Children are naturally curious about everything, including death but death is an uncomfortable subject for most adults because we all have suffered loss at some point in our lives. Such a discussion can unearth painful memories – and this is natural. However, you can be a resource for the child at a critical moment by being someone the child can turn to with death and cremation questions. Remember: Most young children assume that “grown-ups” have all of life’s answers. Encourage the child to ask you anything about the death and the funeral. Give the child honest answers – but in words and concepts that the child will understand.

    Use Simple Explanations

    Armed with your understanding of the cremation process, you need to plan which information to share with the child and how to share it. Take care to use words and concepts that the child can grasp and understand.  This depends not only on the age of the child but on the child’s personality, developmental level and vocabulary. If your words and your tone convey command of the information and familiarity with the cremation process, the child will likely feel the same way.

    Try to provide as much information as possible. Children have an amazing ability to cope with life-changing events. Don’t withhold facts in an attempt to spare a child what you consider to be disturbing details. Often, a child’s imagination can conjure up explanations much scarier than reality if the child is denied the facts. Be the compassionate adult who furthers the child’s understanding.

    Her are some child-friendly answers to questions often asked about cremation:

    • Cremation has been used for thousands of years.  The ancient Greeks and Romans built funeral pyres – stacks of wood with the loved one place atop. The wood was set afire and the body burned, too.  Funeral pyres are still used in some countries today as a tribute to the deceased
    • Cremation doesn’t hurt.  The person is dead, which means the body doesn’t work anymore.  The body’s heart doesn’t beat, the body doesn’t breathe, the brain has stopped working and it doesn’t feel anything anymore.
    • There is no smell and no smoke when a body is cremated.  The process is very, very hot—many times hotter than your oven at home or a campfire.  The heat burns away all the parts of the body except for some pieces of bone.
    • After cremation, what’s left of the body looks like kitty litter or beach sand, although it’s white in color because it’s bone.  It’s put in a clear plastic bag so you can see it if you want to.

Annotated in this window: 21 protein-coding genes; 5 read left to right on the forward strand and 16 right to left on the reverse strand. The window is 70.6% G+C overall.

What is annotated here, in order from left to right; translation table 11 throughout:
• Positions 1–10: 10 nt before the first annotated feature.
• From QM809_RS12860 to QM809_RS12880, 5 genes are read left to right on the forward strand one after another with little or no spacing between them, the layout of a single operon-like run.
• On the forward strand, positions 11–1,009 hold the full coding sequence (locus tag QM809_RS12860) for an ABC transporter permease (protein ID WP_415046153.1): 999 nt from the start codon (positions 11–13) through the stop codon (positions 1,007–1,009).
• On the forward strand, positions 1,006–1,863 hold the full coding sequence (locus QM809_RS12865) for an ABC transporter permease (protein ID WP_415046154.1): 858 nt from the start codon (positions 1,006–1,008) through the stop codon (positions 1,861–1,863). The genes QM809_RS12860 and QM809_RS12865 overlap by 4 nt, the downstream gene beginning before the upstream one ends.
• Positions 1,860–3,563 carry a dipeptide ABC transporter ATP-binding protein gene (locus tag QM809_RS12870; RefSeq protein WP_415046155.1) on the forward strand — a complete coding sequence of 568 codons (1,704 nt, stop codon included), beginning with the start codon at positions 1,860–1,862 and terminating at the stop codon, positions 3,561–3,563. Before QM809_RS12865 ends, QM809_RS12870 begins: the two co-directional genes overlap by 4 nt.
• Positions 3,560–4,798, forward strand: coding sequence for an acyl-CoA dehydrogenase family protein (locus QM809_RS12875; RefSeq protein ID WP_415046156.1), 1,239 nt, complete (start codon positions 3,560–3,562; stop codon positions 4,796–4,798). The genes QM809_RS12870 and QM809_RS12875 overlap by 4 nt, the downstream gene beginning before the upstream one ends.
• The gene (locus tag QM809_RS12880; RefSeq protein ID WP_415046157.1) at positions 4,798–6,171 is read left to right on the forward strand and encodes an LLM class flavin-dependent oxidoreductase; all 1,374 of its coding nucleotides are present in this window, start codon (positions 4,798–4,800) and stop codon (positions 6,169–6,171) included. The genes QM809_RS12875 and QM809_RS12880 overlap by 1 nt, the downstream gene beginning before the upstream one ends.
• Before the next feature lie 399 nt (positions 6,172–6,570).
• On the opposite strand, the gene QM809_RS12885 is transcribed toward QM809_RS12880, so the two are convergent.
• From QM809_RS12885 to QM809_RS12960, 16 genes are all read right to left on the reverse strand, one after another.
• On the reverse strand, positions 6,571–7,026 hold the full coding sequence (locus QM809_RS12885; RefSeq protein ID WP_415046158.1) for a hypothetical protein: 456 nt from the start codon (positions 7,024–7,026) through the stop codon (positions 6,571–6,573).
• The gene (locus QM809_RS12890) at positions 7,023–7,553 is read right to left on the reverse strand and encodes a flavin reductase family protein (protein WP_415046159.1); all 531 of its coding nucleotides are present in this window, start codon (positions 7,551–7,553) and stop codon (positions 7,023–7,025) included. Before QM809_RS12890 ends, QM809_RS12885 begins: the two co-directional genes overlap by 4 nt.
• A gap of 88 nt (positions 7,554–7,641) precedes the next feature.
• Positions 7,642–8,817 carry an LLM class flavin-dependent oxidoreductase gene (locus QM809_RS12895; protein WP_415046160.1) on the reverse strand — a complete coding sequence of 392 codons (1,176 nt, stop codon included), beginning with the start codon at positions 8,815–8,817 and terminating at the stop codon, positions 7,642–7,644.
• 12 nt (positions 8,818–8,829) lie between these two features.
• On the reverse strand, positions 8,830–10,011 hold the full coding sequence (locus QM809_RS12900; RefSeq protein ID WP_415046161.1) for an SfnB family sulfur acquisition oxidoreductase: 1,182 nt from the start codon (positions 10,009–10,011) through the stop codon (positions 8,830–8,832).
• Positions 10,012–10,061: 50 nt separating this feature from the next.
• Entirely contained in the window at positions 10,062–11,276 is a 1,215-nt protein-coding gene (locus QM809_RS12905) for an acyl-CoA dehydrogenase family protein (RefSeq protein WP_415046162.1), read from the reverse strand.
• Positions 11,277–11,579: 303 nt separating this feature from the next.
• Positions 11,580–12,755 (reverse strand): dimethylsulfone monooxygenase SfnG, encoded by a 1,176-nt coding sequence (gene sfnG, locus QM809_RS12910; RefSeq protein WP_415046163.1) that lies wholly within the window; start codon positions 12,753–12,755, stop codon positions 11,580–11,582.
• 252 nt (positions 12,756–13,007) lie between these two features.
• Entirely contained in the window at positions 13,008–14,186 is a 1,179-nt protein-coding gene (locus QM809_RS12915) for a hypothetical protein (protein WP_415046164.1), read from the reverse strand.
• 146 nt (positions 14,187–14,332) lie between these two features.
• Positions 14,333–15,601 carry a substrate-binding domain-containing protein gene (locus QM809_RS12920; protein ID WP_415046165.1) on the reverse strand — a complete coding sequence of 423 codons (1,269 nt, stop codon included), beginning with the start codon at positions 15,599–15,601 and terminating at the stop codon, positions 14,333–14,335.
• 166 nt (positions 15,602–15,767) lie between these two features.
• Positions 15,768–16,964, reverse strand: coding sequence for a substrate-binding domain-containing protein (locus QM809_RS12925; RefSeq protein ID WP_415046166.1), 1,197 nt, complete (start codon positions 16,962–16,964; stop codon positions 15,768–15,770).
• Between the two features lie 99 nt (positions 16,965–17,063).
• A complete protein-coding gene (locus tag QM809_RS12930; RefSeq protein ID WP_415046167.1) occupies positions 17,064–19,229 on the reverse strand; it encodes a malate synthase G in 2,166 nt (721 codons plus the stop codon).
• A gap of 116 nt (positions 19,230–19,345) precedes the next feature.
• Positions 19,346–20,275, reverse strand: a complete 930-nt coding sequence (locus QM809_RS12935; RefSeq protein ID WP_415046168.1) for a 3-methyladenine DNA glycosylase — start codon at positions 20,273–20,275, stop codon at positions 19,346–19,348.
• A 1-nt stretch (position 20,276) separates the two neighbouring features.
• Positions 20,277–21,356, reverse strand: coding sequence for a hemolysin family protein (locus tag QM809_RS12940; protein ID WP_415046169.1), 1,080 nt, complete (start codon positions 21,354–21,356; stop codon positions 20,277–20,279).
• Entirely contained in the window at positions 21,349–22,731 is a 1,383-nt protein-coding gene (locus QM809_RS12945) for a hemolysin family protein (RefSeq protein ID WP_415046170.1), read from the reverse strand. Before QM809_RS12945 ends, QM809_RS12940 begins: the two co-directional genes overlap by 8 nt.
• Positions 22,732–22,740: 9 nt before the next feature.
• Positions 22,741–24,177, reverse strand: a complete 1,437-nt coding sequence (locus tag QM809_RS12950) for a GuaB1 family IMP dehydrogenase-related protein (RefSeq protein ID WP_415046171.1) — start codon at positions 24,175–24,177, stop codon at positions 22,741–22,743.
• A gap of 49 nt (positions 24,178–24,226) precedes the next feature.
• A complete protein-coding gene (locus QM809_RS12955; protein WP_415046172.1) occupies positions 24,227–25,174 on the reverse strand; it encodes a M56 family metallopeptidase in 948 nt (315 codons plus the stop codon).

• When a body is buried in the ground in a grave, it breaks down after months and years and just a skeleton is left. Cremation is the same process except cremation makes this happen much faster.
    • The people involved in the cremation process handle the body with dignity and respect.

    Some final thoughts: Where possible, include the child in the cremation and services planning. Let the child feel part of the process of honoring your loved one. Much like many of us want to feel useful and needed during times of stress, so do children. Also, simply being available to the child in the days, weeks and months after the cremation will make for a path to healing. Whether sharing funny stories or expressing how much you both miss your loved one, simply being “someone to talk to” goes a long way to providing a healthy grieving process.

    Please contact CSA for more information regarding our Cremations services as well as family grieving resources. We look forward to being of service to you and your family.

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  • We at Cremation Society of America are often asked what is a Direct Cremation and why Direct Cremations have become the preferred choice of an ever-increasing number of Americans.

    Direct Cremation is not just about cost savings. It’s well-established that Direct Cremation is much more affordable than burial – and the cost gap will only widen as time goes on. However, Direct Cremation enjoys other benefits when compared to burial:

    • Acceptance by Many Faiths and Religions: With few exceptions, most faiths and religions have embraced Cremation as an acceptable service for loved ones. The dignity and reverence for loved ones as part of a sanctioned religious ceremony is often the primary concern of families after the passing of a loved one. Cremation is an option for such ceremonies.